Though I’m a child of the ‘90s, growing up I watched a lot of reruns of television shows from the seventies and eighties. One of those television shows was Wonder Woman with Lynda Carter.
Wonder Woman enthralled me as she ran around in a glorified swimsuit and saved people with bullet-deflecting bracelets. I raced into the house after school, not even bothering to shed my book bag, to catch at least part of an episode.
When DC announced a Wonder Woman movie in the works, I could have floated from sheer joy. Now a woman myself, I decided I would look into the origins of this Amazonian super hero. I thought that it would help me connect better with the character. After all, learning that Captain America came from the pen of a Jew helped me to appreciate him even more.
What I learned, though, caused the exact opposite reaction.
Comics came into being in 1933 as the brainchild of Maxwell Charles Gaines, founder of DC Comics, and they had their share of critics. The Chicago Daily News called them “a national disgrace” because the books celebrated all sorts of violence, including sexual violence. In 1940, Gaines hired psychologist Dr. William Moulton Marston as part of an editorial advisory board to both improve the comics and defend against critics.
Marston appeared as the perfect choice. He had three degrees from Harvard, including a PhD in psychology, and served as a consulting psychologist for Universal Pictures. History also credits him as the inventor of the lie detector, which is ironic since his very life was a lie.
Marston decided that the comics’ worst offense was not the violence they contained but their “bloodcurdling masculinity”. To solve that, he decided to create a female superhero. In 1941, Wonder Woman appeared in the first DC comic. Her proclaimed purpose was to, among other things, inspire self-confidence in girls and to show that women are not inferior to men.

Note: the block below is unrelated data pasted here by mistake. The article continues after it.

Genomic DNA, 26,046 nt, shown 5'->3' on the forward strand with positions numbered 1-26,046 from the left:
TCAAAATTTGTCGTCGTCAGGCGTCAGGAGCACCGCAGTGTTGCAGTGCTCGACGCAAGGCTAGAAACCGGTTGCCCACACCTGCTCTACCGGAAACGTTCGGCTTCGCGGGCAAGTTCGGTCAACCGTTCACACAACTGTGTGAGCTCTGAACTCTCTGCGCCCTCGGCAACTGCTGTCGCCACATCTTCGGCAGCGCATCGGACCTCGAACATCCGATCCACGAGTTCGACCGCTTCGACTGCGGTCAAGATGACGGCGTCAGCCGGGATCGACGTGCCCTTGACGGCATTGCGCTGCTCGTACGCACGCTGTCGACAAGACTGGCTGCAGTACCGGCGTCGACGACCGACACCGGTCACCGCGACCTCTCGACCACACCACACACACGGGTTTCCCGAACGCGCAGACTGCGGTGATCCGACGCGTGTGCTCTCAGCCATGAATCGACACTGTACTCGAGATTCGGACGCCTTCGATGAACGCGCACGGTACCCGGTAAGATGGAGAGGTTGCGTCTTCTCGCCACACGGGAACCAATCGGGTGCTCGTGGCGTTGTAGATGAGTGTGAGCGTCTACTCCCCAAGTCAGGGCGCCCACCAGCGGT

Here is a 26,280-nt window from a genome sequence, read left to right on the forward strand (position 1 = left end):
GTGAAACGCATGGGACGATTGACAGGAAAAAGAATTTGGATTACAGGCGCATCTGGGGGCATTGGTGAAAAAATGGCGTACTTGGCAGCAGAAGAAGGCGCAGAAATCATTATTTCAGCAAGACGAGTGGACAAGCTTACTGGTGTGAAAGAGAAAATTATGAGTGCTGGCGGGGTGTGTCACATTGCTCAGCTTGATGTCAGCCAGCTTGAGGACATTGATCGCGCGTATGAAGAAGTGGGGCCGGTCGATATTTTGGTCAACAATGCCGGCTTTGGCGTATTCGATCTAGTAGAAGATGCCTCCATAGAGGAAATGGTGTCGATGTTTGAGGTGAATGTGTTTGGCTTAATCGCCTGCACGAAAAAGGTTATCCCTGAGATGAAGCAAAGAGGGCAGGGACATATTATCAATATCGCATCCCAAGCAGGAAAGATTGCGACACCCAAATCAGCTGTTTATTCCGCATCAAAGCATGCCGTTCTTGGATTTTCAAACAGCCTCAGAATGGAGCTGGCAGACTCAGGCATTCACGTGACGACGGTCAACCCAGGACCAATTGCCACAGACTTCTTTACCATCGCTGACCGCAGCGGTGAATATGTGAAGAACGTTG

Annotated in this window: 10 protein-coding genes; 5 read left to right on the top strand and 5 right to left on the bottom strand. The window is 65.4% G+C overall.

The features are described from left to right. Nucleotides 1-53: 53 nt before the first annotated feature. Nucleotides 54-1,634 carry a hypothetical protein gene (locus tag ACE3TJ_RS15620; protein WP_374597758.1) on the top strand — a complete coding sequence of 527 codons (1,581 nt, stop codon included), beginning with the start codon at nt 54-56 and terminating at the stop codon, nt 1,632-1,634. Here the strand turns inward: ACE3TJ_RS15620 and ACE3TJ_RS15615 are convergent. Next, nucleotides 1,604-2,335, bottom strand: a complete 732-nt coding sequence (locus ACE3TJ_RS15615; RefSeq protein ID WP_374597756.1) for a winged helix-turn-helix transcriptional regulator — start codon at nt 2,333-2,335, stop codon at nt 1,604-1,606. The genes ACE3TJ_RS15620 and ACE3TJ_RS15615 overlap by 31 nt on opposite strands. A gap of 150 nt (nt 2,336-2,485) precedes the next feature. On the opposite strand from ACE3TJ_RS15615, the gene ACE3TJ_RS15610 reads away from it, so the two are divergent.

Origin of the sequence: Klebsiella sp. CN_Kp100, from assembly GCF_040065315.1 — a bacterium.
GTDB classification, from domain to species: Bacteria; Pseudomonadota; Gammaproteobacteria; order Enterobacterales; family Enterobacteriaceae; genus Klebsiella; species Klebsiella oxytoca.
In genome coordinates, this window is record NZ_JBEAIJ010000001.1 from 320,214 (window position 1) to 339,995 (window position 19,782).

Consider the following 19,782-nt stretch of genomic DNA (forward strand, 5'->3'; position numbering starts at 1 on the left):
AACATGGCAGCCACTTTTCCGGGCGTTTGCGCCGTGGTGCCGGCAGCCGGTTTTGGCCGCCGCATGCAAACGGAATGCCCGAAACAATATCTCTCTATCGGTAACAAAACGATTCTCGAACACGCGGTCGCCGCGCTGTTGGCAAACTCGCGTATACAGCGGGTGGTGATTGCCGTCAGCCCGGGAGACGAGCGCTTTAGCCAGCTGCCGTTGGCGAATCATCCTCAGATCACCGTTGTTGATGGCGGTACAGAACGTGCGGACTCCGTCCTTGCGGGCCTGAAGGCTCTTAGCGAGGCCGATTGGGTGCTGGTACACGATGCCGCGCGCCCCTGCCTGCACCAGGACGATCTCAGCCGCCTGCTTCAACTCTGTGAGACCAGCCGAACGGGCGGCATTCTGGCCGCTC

This sounds wonderful until one looks a little closer.
In 1915, Marston married feminist Elizabeth Holloway. Ten years later, he fell in love with one of his university students, Olive Byrne. It wasn’t long before he brought her into his house and so began his great polygamous lie. Holloway called it “love-making for all”. Eventually, both Elizabeth and Olive gave birth to Marston’s four children. When anyone asked (including government census-takers), they said Olive was Marston’s widowed sister-in-law (source).
His two sons by Olive didn’t even know Marston was their father until 1963, long after Marston had died and after Elizabeth made the now-grown men promise to never raise the subject again.
But the secrets don’t stop there. Olive Byrne wasn’t just any university student. She was the niece of Margaret Sanger, champion of birth control and foundress of Planned Parenthood. Her mother, Ethel Byrne, nearly died of a hunger strike while in prison for helping Sanger open a birth control clinic.